In recent years, reusable canvas shopping bags have become all the rage. They're more energy-efficient because you can use them many times, as opposed to the plastic bags which wear out quickly and produce a lot of waste that ends up in oceans and landfills. These eco-friendly totes are sold by stores ranging from upscale (e.g. Whole Foods) to mid-range (e.g. Safeway) to budget (e.g. Shoppers). You can even buy designer shopping bags costing hundreds of dollars from Valentino, Gucci, and Prada!
Here are a few observations about using environmentally friendly shopping bags:
1) I'm not shoplifting
When I just have a few items to buy, I sometimes just put them in the tote bags while I'm shopping around the store. It's funny because putting items in a bag, while still in the aisles, used to be seen as shoplifting. Now it seems pretty normal. I've never had a shop's employee confront me on this, so I assume it's OK. Any feedback on this from grocery or home-goods store employees?
2) Get reusable produce bags too
We bought reusable produce bags on etsy, and they've been great! We often get told what a good idea they are. They have a drawstring to prevent produce from falling out, without using those plastic tabs or typing a knot. These reusable bags are especially good because otherwise those thin plastic produce bags pile up at home, and I don't have many good uses for them.
3) Checker: please bag as usual
Some checkers or baggers seem to think that anyone who brings their own bags is an expert in bagging, or always wants to bag their groceries themselves. Not true for me! I don't have a great idea of what types of items should go together in a bag. And if you would normally bag my purchases, please go ahead and do that.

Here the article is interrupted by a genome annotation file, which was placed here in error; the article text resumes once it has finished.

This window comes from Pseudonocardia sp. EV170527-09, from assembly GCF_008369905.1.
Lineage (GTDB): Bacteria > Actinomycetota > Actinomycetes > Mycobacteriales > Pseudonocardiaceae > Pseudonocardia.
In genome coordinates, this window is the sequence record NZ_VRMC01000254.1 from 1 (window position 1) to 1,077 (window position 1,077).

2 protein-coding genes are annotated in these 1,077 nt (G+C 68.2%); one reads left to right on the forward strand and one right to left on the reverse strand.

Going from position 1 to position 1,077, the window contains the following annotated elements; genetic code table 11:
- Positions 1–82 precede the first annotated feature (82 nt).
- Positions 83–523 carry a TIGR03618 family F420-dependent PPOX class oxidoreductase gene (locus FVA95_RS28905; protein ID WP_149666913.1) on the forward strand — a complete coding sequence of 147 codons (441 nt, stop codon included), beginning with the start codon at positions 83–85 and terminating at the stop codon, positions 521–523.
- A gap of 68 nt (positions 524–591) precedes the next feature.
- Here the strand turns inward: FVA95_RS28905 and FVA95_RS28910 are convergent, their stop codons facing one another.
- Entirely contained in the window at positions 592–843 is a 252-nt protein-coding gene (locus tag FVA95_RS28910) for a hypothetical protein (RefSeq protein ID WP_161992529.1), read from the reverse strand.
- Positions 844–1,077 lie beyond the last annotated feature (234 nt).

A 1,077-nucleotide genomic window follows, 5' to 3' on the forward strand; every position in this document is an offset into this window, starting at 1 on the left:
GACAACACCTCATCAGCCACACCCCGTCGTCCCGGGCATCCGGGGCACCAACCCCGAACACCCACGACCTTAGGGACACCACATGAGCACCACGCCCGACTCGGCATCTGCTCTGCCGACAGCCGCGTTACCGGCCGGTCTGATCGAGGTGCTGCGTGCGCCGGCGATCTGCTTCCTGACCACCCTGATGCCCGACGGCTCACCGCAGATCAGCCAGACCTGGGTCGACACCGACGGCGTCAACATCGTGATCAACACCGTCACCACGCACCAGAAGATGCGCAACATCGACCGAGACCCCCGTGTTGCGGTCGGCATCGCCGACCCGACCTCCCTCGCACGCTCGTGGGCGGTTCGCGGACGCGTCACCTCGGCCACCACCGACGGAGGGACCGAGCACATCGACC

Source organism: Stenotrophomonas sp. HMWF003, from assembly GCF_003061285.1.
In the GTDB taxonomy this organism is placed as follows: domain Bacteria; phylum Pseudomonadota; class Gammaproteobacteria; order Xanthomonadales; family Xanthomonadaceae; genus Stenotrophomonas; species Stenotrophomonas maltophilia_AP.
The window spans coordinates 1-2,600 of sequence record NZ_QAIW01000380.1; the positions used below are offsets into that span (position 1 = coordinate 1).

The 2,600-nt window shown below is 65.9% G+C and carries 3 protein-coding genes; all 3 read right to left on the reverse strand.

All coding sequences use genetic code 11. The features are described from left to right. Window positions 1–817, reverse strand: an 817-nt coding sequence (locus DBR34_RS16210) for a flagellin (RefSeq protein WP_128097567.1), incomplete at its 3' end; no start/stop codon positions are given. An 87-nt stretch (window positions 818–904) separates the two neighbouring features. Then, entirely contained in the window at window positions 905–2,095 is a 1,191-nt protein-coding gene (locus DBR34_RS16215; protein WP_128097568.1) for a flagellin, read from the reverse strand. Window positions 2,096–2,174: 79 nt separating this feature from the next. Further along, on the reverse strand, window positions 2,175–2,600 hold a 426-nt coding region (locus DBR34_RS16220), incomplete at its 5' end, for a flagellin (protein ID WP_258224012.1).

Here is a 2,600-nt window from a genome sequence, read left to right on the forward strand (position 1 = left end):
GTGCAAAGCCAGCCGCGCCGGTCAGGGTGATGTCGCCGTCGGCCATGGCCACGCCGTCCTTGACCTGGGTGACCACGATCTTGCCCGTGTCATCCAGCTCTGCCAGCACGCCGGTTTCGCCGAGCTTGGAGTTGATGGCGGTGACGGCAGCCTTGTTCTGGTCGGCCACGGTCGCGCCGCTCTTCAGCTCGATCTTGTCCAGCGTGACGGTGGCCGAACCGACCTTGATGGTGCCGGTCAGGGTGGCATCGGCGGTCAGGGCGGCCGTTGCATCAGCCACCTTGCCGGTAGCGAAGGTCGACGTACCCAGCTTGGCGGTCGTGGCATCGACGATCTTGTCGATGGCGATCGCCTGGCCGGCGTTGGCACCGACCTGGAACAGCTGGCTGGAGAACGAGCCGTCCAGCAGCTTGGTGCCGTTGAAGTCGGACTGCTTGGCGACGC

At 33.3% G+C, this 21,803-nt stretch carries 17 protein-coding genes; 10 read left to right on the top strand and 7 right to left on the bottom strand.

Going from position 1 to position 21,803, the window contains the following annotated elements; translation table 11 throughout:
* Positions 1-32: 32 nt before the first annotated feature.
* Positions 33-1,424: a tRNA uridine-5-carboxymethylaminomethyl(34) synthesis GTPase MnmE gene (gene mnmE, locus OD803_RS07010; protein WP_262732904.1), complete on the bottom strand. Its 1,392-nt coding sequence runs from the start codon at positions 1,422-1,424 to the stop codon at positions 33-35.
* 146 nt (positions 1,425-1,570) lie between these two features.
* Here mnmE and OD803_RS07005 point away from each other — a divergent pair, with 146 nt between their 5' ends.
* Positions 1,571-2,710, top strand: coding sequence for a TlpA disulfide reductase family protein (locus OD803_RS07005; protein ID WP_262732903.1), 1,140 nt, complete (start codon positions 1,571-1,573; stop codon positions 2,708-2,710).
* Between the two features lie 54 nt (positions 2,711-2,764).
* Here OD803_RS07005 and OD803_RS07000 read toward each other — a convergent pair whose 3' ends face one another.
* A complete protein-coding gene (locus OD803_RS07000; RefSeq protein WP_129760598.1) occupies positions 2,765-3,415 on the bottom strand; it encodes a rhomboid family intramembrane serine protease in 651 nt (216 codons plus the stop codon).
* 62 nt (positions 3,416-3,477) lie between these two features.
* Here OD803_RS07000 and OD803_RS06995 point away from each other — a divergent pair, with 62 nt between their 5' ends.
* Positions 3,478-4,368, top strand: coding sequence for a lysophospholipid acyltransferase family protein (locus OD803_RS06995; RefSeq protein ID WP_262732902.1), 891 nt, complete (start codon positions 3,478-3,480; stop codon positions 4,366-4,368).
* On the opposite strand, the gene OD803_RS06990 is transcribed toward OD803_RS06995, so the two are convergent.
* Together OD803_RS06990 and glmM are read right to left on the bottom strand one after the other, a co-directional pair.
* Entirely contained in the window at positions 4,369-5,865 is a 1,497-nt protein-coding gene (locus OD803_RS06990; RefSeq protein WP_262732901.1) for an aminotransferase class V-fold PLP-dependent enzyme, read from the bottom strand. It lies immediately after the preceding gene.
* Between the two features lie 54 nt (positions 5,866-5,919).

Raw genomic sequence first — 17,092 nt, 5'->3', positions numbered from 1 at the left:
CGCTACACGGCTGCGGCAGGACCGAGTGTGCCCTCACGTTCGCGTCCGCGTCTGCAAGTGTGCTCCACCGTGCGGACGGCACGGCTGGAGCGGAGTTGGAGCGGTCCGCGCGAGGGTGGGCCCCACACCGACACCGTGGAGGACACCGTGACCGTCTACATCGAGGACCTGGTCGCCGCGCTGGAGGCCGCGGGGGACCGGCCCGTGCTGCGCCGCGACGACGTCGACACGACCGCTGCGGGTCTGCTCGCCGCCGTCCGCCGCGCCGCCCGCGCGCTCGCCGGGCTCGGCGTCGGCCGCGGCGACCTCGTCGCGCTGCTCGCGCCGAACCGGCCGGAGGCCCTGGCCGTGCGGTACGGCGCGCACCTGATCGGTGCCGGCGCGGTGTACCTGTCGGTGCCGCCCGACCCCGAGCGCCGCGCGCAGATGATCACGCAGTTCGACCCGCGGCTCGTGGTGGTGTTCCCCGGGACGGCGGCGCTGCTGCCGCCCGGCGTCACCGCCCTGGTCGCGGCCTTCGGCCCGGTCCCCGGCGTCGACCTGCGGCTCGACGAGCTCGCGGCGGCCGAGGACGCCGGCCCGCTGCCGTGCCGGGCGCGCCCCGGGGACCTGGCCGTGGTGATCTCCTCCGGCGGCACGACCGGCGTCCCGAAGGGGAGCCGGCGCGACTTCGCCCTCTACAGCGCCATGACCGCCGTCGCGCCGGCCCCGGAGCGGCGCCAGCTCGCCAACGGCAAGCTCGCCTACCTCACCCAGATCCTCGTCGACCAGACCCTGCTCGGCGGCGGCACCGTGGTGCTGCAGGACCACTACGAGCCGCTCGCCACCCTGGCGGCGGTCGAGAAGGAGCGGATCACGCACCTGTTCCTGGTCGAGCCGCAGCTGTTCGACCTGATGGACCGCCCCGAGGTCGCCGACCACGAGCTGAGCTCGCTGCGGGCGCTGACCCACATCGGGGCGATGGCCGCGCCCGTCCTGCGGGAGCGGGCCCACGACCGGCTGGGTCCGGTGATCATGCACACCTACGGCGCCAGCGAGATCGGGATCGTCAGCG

4) Checker: please don't make them too heavy
Plastic or paper shopping bags are often limited in their weight capacity: you can only put so much in them before they're likely to break. A virtue of cloth bags is they can hold a lot more weight. This is great because a reusable tote can easily hold a gallon of milk, or soy milk, without double-bagging.
On the other hand, overzealous baggers can also put so much in a bag that it becomes too heavy to carry. You have to figure that the shopper is going to carry the bags at some point. At the least, they have to pick them up from their cart, put them in their car, then carry them into their home, possibly up stairs.
And sometimes I just walk home from the supermarket, so I like to have the weight reasonably distributed across multiple bags. So, dear bagger, if I come in with four bags, please use them all rather than making three incredibly heavy bags. I find four is the best number of bags for me to carry: it's enough to evenly distribute the weight across my two shoulders or arms, but not so many that corralling all the straps becomes a major challenge.
Do you have any experiences using eco-friendly bags you'd like to share?